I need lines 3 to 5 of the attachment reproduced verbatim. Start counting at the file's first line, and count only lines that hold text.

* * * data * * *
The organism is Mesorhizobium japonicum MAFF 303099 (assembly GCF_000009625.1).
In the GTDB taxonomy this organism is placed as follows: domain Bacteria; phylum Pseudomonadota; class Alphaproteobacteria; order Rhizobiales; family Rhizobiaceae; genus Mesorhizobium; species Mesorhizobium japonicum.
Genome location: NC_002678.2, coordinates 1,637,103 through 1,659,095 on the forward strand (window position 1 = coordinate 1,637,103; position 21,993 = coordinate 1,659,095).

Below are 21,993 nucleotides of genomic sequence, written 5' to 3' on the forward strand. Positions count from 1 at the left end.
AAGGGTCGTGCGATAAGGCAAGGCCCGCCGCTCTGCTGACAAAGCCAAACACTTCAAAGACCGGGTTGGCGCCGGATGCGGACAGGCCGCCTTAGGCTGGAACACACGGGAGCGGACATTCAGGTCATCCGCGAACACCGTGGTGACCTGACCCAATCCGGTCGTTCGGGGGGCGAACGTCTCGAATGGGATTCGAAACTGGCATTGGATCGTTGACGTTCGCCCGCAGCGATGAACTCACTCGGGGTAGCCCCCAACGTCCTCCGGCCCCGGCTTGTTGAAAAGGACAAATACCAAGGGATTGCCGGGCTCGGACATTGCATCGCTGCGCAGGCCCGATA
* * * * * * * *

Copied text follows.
Genome location: NC_002678.2, coordinates 1,637,103 through 1,659,095 on the forward strand (window position 1 = coordinate 1,637,103; position 21,993 = coordinate 1,659,095).

Below are 21,993 nucleotides of genomic sequence, written 5' to 3' on the forward strand. Positions count from 1 at the left end.
AAGGGTCGTGCGATAAGGCAAGGCCCGCCGCTCTGCTGACAAAGCCAAACACTTCAAAGACCGGGTTGGCGCCGGATGCGGACAGGCCGCCTTAGGCTGGAACACACGGGAGCGGACATTCAGGTCATCCGCGAACACCGTGGTGACCTGACCCAATCCGGTCGTTCGGGGGGCGAACGTCTCGAATGGGATTCGAAACTGGCATTGGATCGTTGACGTTCGCCCGCAGCGATGAACTCACTCGGGGTAGCCCCCAACGTCCTCCGGCCCCGGCTTGTTGAAAAGGACAAATACCAAGGGATTGCCGGGCTCGGACATTGCATCGCTGCGCAGGCCCGATA